What is “probate”?
“Probate” is the catch-all term used by lawyers for the work involved in winding up the estate and affairs of someone who has died. It covers not only the obtaining of the grant of representation (see below) but also the non-legal work of collecting in money due to the estate, paying any tax and debts and distributing the net estate to the beneficiaries.
There are various types of grant of representation -
- probate, which, strictly, only applies where there is a Will and the named executors are applying
- letters of administration, where there is no Will and the rules of intestacy apply
- letters of administration with the Will annexed, where there is a Will but no executor
In the note below, we refer to all these generically as “the (or a) grant”, and the person(s) making the application as “the representatives”.
What is involved?
It may be that no grant is needed: if the estate is small enough and a clear Will is left, it is often possible to collect in money by completing the paperwork required by banks and other institutions to indemnify them against liability for paying out without a grant. Any debts can then be cleared and the remaining money distributed. This will normally only apply for very small estates (up to £15,000) or where any property is jointly owned and automatically passes to a surviving joint owner. We can help you decide whether a particular estate needs a grant or not.
Do I need to use a solicitor?
In a word, “No” – but you may want to. If a grant is needed, then there are three alternative courses of action:
Option1: Personal application
The representatives can make a personal application for the grant. The probate registry will send a personal application pack on request. Making a personal application involves completing the various forms, giving details of the deceased person’s assets and liabilities and making the application for the grant of . Those forms would then need to be returned to the relevant probate registry and the representatives would be called to a meeting (normally at that probate registry) for an interview. Assuming all is in order, the grant (and some official copies) would be issued and can be used to prove the legal authority to deal with the deceased person’s assets.
Option 2: Solicitor handling all the work
The representatives could instruct us to obtain the grant of probate and wind up the estate on their behalf, liaising with hem as necessary. If so, then most of this work would be carried out by a specialist lawyer who acts as our consultant handling probate work, and who works from home. For this work, we would charge at £180 per hour plus VAT and out of pocket expenses (such as the probate application fee of £50.00). Without details of the various assets involved, it is impossible to predict how much work and therefore cost might be involved.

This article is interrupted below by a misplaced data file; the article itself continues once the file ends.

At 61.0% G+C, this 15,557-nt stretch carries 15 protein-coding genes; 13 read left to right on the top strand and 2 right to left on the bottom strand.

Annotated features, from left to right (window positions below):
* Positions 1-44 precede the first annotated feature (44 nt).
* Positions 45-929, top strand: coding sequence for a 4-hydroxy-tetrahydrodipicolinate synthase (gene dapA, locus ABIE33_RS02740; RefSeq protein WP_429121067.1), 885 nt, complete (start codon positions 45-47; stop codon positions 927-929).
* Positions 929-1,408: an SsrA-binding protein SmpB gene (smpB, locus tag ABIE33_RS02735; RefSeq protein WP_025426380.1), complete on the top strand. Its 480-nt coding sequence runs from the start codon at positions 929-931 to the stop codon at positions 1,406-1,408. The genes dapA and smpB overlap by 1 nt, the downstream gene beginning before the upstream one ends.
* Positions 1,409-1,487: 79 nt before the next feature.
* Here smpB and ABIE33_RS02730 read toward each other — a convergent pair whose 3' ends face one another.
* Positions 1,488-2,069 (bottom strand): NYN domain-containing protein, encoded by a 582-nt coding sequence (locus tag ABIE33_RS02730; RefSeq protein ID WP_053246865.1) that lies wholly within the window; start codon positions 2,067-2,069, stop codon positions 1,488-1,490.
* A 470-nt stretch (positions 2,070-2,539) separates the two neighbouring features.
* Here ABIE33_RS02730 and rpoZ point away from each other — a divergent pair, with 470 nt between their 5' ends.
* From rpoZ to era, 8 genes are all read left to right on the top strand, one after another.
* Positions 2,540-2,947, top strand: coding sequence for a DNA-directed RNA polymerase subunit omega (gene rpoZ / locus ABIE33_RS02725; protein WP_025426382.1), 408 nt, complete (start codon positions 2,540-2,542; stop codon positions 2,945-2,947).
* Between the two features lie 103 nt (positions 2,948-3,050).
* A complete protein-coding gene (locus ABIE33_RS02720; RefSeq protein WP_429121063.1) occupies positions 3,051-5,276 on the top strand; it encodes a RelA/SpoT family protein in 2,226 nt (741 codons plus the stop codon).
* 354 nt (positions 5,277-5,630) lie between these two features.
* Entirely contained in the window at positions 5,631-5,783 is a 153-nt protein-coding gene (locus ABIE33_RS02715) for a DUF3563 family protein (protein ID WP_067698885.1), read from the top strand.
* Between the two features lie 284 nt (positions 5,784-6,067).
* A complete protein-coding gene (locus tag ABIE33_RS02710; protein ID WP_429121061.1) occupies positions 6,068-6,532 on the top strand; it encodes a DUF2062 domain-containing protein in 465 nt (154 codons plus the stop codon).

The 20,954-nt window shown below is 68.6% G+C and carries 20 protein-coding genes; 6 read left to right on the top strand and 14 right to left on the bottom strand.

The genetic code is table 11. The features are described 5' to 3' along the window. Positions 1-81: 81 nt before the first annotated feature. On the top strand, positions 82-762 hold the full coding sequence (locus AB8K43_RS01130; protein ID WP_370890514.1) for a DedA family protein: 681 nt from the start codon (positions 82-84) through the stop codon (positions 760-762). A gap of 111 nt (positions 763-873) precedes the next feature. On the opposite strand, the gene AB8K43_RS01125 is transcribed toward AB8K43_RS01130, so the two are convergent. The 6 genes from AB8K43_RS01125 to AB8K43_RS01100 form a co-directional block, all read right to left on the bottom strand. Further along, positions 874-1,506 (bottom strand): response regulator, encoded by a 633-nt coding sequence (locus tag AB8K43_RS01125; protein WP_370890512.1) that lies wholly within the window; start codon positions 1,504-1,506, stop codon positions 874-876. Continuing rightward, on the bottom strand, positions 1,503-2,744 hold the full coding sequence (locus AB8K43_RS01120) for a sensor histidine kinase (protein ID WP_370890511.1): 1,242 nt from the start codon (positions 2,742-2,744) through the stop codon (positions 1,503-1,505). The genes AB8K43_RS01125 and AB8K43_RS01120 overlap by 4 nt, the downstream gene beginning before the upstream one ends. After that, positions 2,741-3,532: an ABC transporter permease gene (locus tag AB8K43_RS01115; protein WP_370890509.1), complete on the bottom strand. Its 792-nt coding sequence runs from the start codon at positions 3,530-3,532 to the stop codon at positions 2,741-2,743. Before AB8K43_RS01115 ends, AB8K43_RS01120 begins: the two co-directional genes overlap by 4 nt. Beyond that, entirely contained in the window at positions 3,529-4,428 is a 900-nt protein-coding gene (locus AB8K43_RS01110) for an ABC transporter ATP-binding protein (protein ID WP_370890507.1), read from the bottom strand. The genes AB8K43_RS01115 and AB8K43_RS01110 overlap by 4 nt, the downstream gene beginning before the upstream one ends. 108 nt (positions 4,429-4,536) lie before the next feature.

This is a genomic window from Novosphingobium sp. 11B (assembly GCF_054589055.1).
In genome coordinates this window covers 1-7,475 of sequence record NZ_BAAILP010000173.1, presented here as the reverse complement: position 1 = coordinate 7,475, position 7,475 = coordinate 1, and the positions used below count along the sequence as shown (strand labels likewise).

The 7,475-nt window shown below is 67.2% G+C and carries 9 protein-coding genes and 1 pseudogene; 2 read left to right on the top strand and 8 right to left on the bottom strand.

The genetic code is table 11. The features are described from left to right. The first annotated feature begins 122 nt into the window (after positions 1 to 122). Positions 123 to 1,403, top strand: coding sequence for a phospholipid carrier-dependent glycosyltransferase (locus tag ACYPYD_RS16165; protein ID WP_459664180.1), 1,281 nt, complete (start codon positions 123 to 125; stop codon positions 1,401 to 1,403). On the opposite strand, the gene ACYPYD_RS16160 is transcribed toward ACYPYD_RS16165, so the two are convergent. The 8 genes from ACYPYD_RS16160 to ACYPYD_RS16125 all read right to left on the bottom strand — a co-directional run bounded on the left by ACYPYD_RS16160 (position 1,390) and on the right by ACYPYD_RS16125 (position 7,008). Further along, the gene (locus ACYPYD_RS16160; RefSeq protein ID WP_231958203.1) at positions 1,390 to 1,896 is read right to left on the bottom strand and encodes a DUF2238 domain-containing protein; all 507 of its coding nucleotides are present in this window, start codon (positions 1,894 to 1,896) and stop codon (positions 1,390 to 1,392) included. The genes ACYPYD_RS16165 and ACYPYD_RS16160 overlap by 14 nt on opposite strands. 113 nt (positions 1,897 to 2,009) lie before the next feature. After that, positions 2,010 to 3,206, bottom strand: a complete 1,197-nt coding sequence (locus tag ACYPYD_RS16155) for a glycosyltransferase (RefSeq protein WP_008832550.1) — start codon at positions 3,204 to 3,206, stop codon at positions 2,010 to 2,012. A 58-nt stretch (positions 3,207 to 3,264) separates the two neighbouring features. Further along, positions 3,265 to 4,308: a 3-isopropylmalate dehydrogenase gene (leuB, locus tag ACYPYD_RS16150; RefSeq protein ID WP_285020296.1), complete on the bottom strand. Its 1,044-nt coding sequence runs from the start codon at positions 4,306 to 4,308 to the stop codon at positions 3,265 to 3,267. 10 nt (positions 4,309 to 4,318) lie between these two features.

As a rule of thumb, we reckon the “average” estate (if there is such a thing) involves about 15 hours’ work up to the grant of probate, and usually a little less from that point to the conclusion. A good starting budget is, therefore £6,000 + VAT and disbursements (probate fee of £50, creditors’ advertisement of about £200, etc); if it is a “small estate” (below the IHT threshold) then £3,000 + VAT etc would be the starting point.
However, once we have had a chance to see what is likely to be involved, we will revise that estimate – upwards or downwards, as appropriate – but it will still be an estimate, not a fixed fee. We will not significantly exceed the estimate without warning and explaining why
Factors likely to increase the work and therefore the fees include –
1 Several executors
2 Specific and/or pecuniary legacies
3 Several residuary beneficiaries
4 Trusts or minority interests
5 Chargeable lifetime gifts
6 Foreign assets
Any associated conveyancing or other additional work will be handled as normal, when our normal rates will apply
The advantages of doing this are that they take the burden of paperwork off the representatives and they avoid the need for personal attendance at the probate registry for an interview – instead there would be an “executors’ oath”, prepared by us, to be sworn in the presence of any local solicitor.
Option 3: A combination
The representatives could instruct us to apply for the grant, but not deal with the other aspects, except if advice was needed in particular circumstances. For this, the representatives would need to give us all the information needed for the application (we can let you have a suitable form to use), we can prepare the oath for swearing and submit it, once sworn, with the Will, etc, to the Probate Registry. We would deal with any technical points they raise, liaising with the representatives as necessary, and send you the grant of probate (with official copies) once issued. Our fee for dealing with this would be £500 + VAT; you would also need to pay the Probate Registry’s fees.
Conclusion: Which is right for you?
If a grant is required, the decision as to whether or not to deal with it personally or instruct a solicitor will often depend on how much work is likely to be involved and on the representatives’ existing commitments – if things are likely to be straightforward, much of the work can be done personally, rather than incur the cost of using a solicitor.
Even if you are doing the work personally, if a problem crops up, you can seek legal advice on that particular problem.
One of the common problems when using a solicitor to do all of the work is the apparent lack of communication. We at Nelsons do our best to minimise this, but inevitably things can take time, especially when waiting to hear from the tax man or from big financial institutions. If you feel you have not heard from us for a while, we encourage you to phone or call in to see how things are going – but we will try to beat you to it!
If you would like to talk about particular circumstances and the best way forward, please contact us.